Monday, July 27, 2009


I just finished watching six feet under on dvd. I loved this series. I realized I would like it as soon as I found out the creator also wrote the script for American Beauty. Also, I heard an clip from the first episode - with Nate and David arguing about proper behavior their father's funeral. I was hooked.

Some of the situations are unnecessarily dramatic - if one thinks about what most people would do in the situation - it would not be breaking dishes and screaming, for example. But it makes for good television.

As an aside, the series is sometimes graphic (language, sex, drug use) - it is not something I would watch with little ones around. To be fair, a friend of mine said my affection for the series told her a lot about me. I think it's quite true. I just love the flawed, screwed up characters. They're so much more interesting than, say, June Cleaver.

If you haven't seen it, I don't think it's giving away too much to explain how many issues that Ruth (the matriarch) has. And understandably so - she's spent her whole life serving her grandmother, then husband and young children. Her adult children have trouble communicating with her, and she has a lot of problems communicating with them.

Sometimes scenes with Ruth hit uncomfortably close to home for me. Scenes when it's clear Ruth has unsaid expectations of a relationship/person and then becomes angry and resentful when those expectations aren't met. It's a reoccurring theme throughout the series.

There's a great scene where Ruth feels overwhelmed caring for her mentally ill husband. She fears that he'll never be independent again, that he's simply a weight that she alone has to bear (and there is clearly some martyrdom going on there). Nate, her son, asks if there's anything he can do. She brushes him off, saying there's nothing he could do.

She mentions she has to go to the grocery store. Nate (and George, her second husband) say they could go to the store, if she would give them a list. She acts frustrated, not wanting to give up the control of going to the store herself. It's clear she doesn't want to allow someone else to take responsibility. She does finally grudgingly give them a list.

Another instance - instead of asking her daughter (Claire) to fold her own laundry - she takes the laundry up to Claire's apartment in a huff and dumps the clothes on Claire's sofa. Ruth is often offended and irritable - but refuses to accept help. She wants it to be done her way, she wants to have the control and the responsibility.

Of course, Ruth also does pretty well, handles some things well and grows throughout the series. She's not hopeless or as powerless as she assumes she is.

But on a more base level, she seems to fit textbook codependency. It's the power of the character, so many people find themselves where she is at.

Since I've been reading more about these types of issues, examining my own expectations, confronting people and asking for help - I'm feeling so much less resentful and negative. I (personally) have been able to enjoy time with my family and loved ones, instead of feeling responsible all the time. I check in, trying to figure out what expectations are, and letting outcomes go.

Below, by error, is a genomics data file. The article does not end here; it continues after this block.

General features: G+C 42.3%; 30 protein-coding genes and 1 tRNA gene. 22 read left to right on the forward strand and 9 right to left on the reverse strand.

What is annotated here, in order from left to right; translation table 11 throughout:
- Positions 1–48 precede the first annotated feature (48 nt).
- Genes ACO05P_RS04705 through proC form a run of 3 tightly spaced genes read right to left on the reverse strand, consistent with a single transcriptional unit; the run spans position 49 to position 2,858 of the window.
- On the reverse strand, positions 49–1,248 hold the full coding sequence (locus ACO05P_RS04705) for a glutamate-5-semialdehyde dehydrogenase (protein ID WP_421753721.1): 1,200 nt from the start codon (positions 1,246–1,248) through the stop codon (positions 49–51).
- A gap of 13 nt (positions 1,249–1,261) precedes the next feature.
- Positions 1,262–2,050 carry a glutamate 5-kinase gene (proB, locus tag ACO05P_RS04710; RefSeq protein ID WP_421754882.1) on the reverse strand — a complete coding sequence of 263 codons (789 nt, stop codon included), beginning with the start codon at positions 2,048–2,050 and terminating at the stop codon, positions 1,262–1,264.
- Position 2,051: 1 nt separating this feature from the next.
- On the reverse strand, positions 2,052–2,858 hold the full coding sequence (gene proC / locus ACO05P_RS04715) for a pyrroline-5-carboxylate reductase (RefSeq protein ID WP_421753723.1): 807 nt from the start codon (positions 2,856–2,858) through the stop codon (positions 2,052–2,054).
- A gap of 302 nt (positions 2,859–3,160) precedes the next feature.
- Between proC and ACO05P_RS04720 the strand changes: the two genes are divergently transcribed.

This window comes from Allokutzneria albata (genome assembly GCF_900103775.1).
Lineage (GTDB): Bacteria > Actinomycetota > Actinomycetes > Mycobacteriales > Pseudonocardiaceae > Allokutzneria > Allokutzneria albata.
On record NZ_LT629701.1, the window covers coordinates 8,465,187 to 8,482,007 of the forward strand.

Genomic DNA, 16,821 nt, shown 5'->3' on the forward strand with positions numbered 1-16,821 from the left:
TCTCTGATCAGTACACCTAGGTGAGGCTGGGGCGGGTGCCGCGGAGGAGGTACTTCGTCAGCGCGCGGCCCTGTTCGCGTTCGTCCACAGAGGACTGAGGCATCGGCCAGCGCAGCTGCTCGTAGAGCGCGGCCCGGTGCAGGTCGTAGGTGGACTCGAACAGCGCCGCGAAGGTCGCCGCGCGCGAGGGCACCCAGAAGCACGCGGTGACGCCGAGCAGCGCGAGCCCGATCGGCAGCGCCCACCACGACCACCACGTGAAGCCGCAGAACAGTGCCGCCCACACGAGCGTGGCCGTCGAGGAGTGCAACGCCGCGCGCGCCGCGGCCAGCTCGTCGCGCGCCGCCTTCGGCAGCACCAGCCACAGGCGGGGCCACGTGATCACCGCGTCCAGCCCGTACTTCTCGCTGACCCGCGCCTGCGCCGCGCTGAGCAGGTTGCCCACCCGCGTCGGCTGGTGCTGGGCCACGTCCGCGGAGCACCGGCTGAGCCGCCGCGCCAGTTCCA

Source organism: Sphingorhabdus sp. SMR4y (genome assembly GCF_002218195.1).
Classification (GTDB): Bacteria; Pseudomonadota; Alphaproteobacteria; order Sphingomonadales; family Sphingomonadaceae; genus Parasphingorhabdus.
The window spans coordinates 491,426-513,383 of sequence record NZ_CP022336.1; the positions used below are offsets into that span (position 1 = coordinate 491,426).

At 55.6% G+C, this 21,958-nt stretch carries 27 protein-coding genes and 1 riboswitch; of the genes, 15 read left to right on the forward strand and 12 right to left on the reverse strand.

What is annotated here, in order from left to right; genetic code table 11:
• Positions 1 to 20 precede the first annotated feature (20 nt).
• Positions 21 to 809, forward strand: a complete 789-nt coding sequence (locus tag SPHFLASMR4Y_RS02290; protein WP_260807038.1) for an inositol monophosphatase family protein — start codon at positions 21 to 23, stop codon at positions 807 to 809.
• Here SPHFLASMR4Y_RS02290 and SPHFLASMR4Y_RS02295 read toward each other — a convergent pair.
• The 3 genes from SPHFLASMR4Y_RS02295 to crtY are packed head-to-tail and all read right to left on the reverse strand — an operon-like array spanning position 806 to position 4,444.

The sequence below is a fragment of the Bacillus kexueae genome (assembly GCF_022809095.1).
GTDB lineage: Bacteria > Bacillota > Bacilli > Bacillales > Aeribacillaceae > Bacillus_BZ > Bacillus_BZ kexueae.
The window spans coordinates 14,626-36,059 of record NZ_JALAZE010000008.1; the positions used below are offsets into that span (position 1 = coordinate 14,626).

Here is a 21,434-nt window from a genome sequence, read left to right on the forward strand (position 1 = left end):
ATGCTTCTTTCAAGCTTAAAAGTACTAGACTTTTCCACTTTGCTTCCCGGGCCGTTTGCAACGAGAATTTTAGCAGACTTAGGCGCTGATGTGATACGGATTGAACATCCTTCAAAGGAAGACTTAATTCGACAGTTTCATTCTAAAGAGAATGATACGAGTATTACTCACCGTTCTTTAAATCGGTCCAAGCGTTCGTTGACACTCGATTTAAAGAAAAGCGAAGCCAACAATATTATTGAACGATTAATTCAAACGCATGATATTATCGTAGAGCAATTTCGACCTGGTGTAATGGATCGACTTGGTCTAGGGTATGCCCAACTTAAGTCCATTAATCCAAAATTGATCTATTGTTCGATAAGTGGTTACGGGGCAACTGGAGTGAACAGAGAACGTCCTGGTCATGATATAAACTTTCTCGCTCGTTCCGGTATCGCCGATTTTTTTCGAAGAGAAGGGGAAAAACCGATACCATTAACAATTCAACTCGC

I just felt like posting about this, as it's a little scary to see your behavior (on steroids) and to realize how offensive it could be.

But it's powerful to realize how far I've come, and that I don't have to live that way. I don't have to buy into the cycle of expectations, manipulation and resentment.


Freckle Face Girl said...

I love that show too, mainly because the characters make me feel better about my life.

Ruth is a very interesting character. She reminds me A LOT of Steve's mom, who is probably the poster child for Co-dependency. Steve always proudly describes her as loyal, selfless, and caring. I mainly felt sorry for her because she was the daughter of an alcoholic mother. I have always been fascinated in the million different factors that make people what they are. I guess I hope to avoid having my kids end up on a psychologist's couch talking about me.

Aerin said...

FFG - they are pretty wacky characters that often sabotage themselves. That's the trick about codependency - sometimes a person can seem loyal and self-less - but at what cost to them? And when resentment and manipulation creep in, it's not terribly healthy (not in terms of your former MIL, just in general). Loyalty is a good thing, but taking care of oneself is very important.

My kids will no doubt end up talking about me on the psychologist's couch. I've already accepted it.

My hope is that I will give them the tools to be as happy and well-adjusted as possible, and not make glaring errors. Also - there is mental illness that runs on both sides, so I want to make sure we're open, aware and honest about it. It was something my husband and I knew when we decided to have kids, and like allergies and possibly needing glasses, just part of their genetic makeup.